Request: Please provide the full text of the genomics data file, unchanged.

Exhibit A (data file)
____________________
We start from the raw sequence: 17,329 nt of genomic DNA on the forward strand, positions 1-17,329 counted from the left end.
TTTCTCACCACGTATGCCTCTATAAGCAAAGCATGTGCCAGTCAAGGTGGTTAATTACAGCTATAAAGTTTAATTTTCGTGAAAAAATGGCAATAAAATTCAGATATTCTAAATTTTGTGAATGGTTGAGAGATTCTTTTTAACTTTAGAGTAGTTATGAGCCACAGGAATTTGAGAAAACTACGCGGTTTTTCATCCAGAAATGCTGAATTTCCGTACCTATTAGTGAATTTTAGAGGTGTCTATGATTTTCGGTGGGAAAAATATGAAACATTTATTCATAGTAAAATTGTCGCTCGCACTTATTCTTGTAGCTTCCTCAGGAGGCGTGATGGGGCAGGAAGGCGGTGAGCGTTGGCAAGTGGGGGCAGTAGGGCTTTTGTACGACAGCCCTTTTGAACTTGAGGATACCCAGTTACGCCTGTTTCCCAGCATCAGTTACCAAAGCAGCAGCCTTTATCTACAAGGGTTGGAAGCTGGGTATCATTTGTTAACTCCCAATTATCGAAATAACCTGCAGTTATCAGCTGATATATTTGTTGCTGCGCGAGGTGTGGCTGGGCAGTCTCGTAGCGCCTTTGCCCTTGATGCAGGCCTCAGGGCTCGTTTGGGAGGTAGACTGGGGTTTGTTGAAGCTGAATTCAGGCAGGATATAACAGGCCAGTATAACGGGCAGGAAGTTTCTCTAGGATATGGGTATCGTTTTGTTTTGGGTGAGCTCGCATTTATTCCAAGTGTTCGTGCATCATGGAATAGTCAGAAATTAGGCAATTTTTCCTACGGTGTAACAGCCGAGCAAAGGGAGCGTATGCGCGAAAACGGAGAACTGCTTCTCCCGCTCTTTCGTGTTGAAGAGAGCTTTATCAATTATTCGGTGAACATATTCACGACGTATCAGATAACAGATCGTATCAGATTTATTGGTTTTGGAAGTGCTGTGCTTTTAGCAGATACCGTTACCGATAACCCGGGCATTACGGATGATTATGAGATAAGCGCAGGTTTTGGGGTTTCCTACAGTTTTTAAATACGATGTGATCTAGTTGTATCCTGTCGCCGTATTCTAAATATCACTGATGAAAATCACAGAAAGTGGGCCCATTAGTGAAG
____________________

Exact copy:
We start from the raw sequence: 17,329 nt of genomic DNA on the forward strand, positions 1-17,329 counted from the left end.
TTTCTCACCACGTATGCCTCTATAAGCAAAGCATGTGCCAGTCAAGGTGGTTAATTACAGCTATAAAGTTTAATTTTCGTGAAAAAATGGCAATAAAATTCAGATATTCTAAATTTTGTGAATGGTTGAGAGATTCTTTTTAACTTTAGAGTAGTTATGAGCCACAGGAATTTGAGAAAACTACGCGGTTTTTCATCCAGAAATGCTGAATTTCCGTACCTATTAGTGAATTTTAGAGGTGTCTATGATTTTCGGTGGGAAAAATATGAAACATTTATTCATAGTAAAATTGTCGCTCGCACTTATTCTTGTAGCTTCCTCAGGAGGCGTGATGGGGCAGGAAGGCGGTGAGCGTTGGCAAGTGGGGGCAGTAGGGCTTTTGTACGACAGCCCTTTTGAACTTGAGGATACCCAGTTACGCCTGTTTCCCAGCATCAGTTACCAAAGCAGCAGCCTTTATCTACAAGGGTTGGAAGCTGGGTATCATTTGTTAACTCCCAATTATCGAAATAACCTGCAGTTATCAGCTGATATATTTGTTGCTGCGCGAGGTGTGGCTGGGCAGTCTCGTAGCGCCTTTGCCCTTGATGCAGGCCTCAGGGCTCGTTTGGGAGGTAGACTGGGGTTTGTTGAAGCTGAATTCAGGCAGGATATAACAGGCCAGTATAACGGGCAGGAAGTTTCTCTAGGATATGGGTATCGTTTTGTTTTGGGTGAGCTCGCATTTATTCCAAGTGTTCGTGCATCATGGAATAGTCAGAAATTAGGCAATTTTTCCTACGGTGTAACAGCCGAGCAAAGGGAGCGTATGCGCGAAAACGGAGAACTGCTTCTCCCGCTCTTTCGTGTTGAAGAGAGCTTTATCAATTATTCGGTGAACATATTCACGACGTATCAGATAACAGATCGTATCAGATTTATTGGTTTTGGAAGTGCTGTGCTTTTAGCAGATACCGTTACCGATAACCCGGGCATTACGGATGATTATGAGATAAGCGCAGGTTTTGGGGTTTCCTACAGTTTTTAAATACGATGTGATCTAGTTGTATCCTGTCGCCGTATTCTAAATATCACTGATGAAAATCACAGAAAGTGGGCCCATTAGTGAAG